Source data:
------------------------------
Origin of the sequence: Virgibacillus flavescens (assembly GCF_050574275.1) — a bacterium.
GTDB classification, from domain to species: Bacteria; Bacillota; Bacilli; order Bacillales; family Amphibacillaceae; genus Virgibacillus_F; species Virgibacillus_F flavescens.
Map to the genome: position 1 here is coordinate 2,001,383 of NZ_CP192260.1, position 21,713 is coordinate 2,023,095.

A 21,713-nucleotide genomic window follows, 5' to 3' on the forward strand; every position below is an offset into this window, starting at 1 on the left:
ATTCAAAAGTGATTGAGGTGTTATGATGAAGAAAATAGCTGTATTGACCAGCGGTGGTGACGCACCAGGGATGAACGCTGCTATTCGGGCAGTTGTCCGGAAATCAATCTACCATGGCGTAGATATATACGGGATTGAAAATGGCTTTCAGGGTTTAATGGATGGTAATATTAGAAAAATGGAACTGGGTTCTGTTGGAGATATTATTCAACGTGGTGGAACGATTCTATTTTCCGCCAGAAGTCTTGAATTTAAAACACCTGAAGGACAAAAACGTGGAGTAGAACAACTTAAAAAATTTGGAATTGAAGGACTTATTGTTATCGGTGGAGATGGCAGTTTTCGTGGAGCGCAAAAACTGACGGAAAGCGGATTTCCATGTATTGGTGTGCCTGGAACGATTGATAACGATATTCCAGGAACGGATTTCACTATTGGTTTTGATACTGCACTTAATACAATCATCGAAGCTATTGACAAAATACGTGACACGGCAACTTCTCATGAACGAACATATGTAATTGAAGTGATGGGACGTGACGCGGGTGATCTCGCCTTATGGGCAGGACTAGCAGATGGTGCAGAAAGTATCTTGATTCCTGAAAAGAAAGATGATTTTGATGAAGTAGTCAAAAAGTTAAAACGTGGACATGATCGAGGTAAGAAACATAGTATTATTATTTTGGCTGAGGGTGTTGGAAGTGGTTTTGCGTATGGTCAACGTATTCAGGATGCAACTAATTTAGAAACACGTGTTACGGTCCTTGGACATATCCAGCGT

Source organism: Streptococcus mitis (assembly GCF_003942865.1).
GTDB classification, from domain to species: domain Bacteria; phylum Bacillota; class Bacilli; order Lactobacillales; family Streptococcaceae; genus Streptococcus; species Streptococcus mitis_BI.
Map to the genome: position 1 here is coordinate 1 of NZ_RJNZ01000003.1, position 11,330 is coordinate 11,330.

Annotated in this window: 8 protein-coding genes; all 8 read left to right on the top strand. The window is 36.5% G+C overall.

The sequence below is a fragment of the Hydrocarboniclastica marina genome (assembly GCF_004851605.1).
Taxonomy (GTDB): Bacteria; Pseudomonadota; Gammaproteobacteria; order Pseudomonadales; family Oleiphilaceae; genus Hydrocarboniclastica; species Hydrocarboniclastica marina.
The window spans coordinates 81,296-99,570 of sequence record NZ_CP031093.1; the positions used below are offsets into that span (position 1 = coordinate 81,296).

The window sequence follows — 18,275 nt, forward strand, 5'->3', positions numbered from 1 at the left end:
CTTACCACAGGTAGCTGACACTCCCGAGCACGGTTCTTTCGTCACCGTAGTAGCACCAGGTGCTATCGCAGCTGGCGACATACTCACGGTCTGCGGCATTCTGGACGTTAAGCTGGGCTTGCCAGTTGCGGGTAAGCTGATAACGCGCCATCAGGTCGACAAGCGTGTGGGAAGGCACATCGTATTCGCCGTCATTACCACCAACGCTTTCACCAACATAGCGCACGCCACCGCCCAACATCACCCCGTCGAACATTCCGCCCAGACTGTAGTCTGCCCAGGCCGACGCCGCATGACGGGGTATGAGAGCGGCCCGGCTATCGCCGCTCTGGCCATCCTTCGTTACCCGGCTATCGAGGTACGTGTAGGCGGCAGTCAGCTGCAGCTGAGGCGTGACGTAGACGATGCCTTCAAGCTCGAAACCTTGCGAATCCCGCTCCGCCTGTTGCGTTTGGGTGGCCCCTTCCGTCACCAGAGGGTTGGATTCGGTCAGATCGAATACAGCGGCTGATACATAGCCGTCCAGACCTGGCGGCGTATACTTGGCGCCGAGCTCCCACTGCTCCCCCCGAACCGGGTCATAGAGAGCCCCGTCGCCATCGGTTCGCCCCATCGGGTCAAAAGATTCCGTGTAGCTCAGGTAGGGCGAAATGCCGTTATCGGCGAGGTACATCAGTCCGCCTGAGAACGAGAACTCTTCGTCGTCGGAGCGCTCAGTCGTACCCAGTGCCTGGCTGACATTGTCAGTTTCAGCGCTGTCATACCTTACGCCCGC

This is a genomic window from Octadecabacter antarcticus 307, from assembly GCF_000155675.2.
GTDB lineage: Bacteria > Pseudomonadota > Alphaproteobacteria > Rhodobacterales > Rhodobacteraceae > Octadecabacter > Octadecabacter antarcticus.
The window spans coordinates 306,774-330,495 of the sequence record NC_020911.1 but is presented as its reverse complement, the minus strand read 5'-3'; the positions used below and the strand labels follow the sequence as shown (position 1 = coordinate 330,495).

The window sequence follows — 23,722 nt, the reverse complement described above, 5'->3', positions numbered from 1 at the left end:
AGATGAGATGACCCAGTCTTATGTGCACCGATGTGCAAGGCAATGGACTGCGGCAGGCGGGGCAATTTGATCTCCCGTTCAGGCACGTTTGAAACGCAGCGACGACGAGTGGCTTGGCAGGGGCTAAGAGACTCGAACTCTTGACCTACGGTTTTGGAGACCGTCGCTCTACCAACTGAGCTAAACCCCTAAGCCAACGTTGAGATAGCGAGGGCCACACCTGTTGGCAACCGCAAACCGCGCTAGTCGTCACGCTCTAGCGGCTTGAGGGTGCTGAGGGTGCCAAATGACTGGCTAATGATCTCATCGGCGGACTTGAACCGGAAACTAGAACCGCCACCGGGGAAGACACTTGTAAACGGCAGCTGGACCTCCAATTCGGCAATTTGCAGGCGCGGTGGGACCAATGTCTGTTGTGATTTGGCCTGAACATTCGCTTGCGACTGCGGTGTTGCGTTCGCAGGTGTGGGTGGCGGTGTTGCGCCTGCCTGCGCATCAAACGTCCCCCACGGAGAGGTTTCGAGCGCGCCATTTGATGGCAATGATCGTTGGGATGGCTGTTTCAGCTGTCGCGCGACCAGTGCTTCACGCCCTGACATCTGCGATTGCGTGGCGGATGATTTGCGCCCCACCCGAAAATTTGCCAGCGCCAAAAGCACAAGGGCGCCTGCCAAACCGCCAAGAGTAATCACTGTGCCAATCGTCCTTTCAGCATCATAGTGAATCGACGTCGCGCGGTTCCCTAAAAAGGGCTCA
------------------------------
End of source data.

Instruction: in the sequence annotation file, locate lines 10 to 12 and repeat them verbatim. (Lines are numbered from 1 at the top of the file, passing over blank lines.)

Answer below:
The sequence below is a fragment of the Hydrocarboniclastica marina genome (assembly GCF_004851605.1).
Taxonomy (GTDB): Bacteria; Pseudomonadota; Gammaproteobacteria; order Pseudomonadales; family Oleiphilaceae; genus Hydrocarboniclastica; species Hydrocarboniclastica marina.
The window spans coordinates 81,296-99,570 of sequence record NZ_CP031093.1; the positions used below are offsets into that span (position 1 = coordinate 81,296).